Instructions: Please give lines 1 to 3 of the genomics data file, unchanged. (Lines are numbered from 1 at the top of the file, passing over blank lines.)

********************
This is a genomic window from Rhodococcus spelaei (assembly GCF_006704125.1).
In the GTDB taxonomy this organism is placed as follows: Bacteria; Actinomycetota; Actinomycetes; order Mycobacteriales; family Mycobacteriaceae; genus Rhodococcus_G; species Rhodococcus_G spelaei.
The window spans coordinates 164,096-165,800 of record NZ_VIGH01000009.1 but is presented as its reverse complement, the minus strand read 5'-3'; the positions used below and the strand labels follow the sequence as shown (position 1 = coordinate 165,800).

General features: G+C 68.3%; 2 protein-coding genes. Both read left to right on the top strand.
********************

This is a genomic window from Rhodococcus spelaei (assembly GCF_006704125.1).
In the GTDB taxonomy this organism is placed as follows: Bacteria; Actinomycetota; Actinomycetes; order Mycobacteriales; family Mycobacteriaceae; genus Rhodococcus_G; species Rhodococcus_G spelaei.
The window spans coordinates 164,096-165,800 of record NZ_VIGH01000009.1 but is presented as its reverse complement, the minus strand read 5'-3'; the positions used below and the strand labels follow the sequence as shown (position 1 = coordinate 165,800).